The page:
The Cadillac SUV 4WD hybrid got 20mpg city and 23mpg highway. The 15mpg number might be for the non-hybrid. The 150mpg number for the Volvo XC60 PHV includes electricity from the wall. An early EPA proposal for PHV mpg calculations gave the Volt a 230mpg rating. What do people that can drive their PHV all on electric get, infinite or zero mpg?
Someone's knowledge of automatic transmissions and American engines hasn't left the '70s. Same with the suspensions. The only non-truck currently sold with leaf springs is the Mustang, but that's changing with the next model. I think the Crown Vic had them, but production of the fleet model stopped in 2005. I don't think Ford bothered changing the design since the '90s. Why bother when only taxi fleets and police departments were buying. Low price was important to the buyers.
There are some fine Interstates in the US, but most of us don't do our daily driving on them. Pennsylvania was the first state to put in paved roads. In many areas, the dog leg turns going around farmers fields still exist. Some of the pot holes go down to the original concrete pavement. But I concede our roads are in better shape generally. They have to be considering that a private car gets driven nearly twice the difference in a year as one in the UK.
As to British cars, well, um, let's just say it isn't their British divisions that Ford and GM looked to when they felt the need to poach something from Europe.
Same with the suspensions. The only non-truck currently sold with leaf springs is the Mustang, but that's changing with the next model. I think the Crown Vic had them, but production of the fleet model stopped in 2005. I don't think Ford bothered changing the design since the '90s. Why bother when only taxi fleets and police departments were buying. Low price was important to the buyers.
Another data point: My 1980 Buick Lesabre (full-size B-Body platform is GM equivalent to Ford Crown Victoria's Panther platform) has coil springs at all 4 corners. We're talking 34 years old here. It wasn't special, leaf springs were abandoned in most applications four decades ago, even full size rear wheel drive.
Out 2001 Crown Vic had coil springs all around, as did our '89 Town Car. The Lincoln Town Car, the Ford Crown Victoria, and the Mercury Grand Marquis were essentially the same car. Air suspension was an available option on some models.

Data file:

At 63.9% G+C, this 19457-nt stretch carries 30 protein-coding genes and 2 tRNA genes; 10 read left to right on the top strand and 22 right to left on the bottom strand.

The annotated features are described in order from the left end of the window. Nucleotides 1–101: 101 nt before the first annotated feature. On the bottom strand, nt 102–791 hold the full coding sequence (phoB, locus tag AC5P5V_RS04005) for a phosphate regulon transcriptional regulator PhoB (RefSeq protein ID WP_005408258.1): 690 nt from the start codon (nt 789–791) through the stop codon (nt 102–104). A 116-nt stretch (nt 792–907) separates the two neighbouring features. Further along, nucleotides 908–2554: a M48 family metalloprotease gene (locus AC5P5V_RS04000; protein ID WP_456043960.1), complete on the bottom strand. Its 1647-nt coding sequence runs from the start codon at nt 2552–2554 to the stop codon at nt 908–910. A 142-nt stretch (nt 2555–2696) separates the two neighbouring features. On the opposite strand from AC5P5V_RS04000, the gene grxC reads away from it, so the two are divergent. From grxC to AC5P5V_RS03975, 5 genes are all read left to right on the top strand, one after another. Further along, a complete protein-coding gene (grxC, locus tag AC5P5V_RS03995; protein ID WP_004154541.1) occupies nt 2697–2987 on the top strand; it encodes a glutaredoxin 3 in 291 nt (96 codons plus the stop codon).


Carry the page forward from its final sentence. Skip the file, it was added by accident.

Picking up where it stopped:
I leased the Volt, so I don't get the $7500 tax credit directly. Ally Bank gets it. But the lease price reflects the tax credit that Ally got. If we keep buying more electric/PHEV/high efficiency cars every year, the reduced demand for gasoline will push the price of gas down. And given the ongoing increase in the US fleet efficiency, that is already starting to happen. People that drive F-150's are paying less for every gallon of gasoline because there are millions of Prius/Prii out there. And the Volt/Leaf sales are helping as well.
Plus, even a "coal fueled" Volt/Leaf/Tesla is cleaner than almost any other car on the road.
So we are making your gas cheaper and your air cleaner.
Originally Posted by Draigflag
Do you guys get any grants from the governement? In the UK the government gives buyers £5000 about $8500 towards an electric car (but not hybrids)
I wouldn't be sure about the price of gas coming down. Our goes up and down all the time but not by huge amounts. It is pretty cheap at the minute at just over $10 a gallon (UK gallon)
I wouldn't be so certain about the air being cleaner either. Hybrids and electric cars have huge batteries do they not? Have you seen the process involved in mining, distilling and processing all the chemicals and the effect it has on the surrounding climate? I'm guessing from the battery making process alone, it would take decades to break even with the carbon footprint!
If the impression of dirty mining for traction batteries is due to the Sudbury nickle mine in Canada, that damage was done was done decades before the Prius showed up. Nickle is a major component for stainless steel. So most of the blame is on everyone, that uses or depends on; flatware, surgical instruments, food processing equipment, kitchen sinks, sanitary countertops, non-hybrid cars, etc. The batteries for the Prius and other NiMH using hybrids was a tiny percentage of this mine's output.
These and the lithium batteries will have a usable life in the decades. At least 10 years in a hybrid. After their capacity has dropped too far for vehicle use, they have a long life in stationary power uses such as UPS units for cell towers. Toyota is already building units from old Prius batteries for peak shaving at their dealerships in Japan. That will save them money and reduce emissions.
Once the batteries are truly dead, they can be recycled for lower emissions than the initial mining.
If emissions and landscape destruction from mining is a concern, look into what it takes to get Canadian tar sands out of the ground, and to the point where it can be shipped to the refinery for gasoline and diesel.